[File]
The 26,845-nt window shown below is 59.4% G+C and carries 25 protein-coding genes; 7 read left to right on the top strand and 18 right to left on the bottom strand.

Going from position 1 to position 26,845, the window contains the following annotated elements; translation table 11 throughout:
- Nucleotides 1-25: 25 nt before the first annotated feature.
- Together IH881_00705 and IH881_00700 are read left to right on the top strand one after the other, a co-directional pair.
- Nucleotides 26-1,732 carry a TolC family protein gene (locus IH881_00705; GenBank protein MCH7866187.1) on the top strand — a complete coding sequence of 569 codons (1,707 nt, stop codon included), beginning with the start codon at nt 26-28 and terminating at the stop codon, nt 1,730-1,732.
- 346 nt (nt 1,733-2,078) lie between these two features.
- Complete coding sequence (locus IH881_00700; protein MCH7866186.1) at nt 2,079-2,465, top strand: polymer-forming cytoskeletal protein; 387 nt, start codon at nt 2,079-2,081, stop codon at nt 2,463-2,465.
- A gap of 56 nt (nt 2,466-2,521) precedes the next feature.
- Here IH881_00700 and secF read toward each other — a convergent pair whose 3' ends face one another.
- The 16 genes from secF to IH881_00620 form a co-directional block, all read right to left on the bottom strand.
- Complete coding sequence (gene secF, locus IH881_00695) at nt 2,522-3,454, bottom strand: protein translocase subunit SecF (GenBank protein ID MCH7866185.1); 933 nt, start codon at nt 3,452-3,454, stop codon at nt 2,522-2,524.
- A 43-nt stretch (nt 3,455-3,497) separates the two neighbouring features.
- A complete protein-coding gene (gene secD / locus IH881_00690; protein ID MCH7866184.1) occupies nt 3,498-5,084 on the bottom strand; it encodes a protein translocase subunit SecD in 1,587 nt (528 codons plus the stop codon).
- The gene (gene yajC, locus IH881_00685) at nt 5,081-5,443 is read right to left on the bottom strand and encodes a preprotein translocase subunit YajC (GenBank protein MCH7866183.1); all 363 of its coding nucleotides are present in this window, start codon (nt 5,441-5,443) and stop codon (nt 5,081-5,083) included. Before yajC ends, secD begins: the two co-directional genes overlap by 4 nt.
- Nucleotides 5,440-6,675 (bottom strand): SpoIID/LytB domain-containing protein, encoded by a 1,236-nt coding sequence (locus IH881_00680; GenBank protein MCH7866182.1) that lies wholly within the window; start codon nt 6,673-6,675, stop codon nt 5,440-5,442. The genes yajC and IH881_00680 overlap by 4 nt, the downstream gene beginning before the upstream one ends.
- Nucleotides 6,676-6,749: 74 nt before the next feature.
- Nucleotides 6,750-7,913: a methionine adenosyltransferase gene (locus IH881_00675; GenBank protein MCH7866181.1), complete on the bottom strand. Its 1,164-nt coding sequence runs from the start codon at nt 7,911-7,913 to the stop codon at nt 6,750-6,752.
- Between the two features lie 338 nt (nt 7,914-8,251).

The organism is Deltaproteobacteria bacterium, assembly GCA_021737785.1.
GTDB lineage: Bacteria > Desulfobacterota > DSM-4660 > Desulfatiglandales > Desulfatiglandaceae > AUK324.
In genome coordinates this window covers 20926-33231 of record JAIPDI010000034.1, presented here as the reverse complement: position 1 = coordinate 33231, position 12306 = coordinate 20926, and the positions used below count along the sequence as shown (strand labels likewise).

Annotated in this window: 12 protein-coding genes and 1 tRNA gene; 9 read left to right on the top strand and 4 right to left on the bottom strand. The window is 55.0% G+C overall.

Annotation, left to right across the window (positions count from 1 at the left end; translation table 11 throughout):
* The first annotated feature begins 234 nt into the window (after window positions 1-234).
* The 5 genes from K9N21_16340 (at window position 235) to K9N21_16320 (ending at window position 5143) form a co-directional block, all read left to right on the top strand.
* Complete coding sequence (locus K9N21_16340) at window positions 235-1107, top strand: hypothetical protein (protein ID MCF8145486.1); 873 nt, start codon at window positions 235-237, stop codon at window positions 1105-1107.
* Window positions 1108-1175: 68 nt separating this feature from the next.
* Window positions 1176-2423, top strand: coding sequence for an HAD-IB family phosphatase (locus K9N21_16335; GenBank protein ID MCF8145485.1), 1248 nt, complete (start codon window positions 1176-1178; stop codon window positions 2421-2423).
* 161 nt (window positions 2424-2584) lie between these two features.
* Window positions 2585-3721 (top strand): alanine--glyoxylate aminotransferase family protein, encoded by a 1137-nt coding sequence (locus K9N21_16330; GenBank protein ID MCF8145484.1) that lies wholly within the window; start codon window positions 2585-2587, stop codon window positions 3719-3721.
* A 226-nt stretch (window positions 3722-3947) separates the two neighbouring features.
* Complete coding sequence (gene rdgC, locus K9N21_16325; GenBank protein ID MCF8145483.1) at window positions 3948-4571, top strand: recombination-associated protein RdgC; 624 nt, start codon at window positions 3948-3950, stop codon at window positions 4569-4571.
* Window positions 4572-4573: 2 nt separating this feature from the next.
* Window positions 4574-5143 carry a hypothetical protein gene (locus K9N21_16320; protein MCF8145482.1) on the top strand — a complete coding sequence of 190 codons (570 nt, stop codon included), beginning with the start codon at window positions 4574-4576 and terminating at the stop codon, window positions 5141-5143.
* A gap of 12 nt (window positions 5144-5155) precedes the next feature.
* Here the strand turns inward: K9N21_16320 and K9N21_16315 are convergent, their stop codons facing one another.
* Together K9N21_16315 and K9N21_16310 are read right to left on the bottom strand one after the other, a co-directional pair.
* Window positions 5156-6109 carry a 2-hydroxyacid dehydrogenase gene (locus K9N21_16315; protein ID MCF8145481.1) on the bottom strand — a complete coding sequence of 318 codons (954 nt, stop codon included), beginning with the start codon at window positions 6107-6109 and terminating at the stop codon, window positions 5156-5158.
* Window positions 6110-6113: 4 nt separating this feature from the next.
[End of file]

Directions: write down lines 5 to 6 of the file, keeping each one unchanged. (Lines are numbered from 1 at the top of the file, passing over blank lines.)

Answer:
- Nucleotides 26-1,732 carry a TolC family protein gene (locus IH881_00705; GenBank protein MCH7866187.1) on the top strand — a complete coding sequence of 569 codons (1,707 nt, stop codon included), beginning with the start codon at nt 26-28 and terminating at the stop codon, nt 1,730-1,732.
- 346 nt (nt 1,733-2,078) lie between these two features.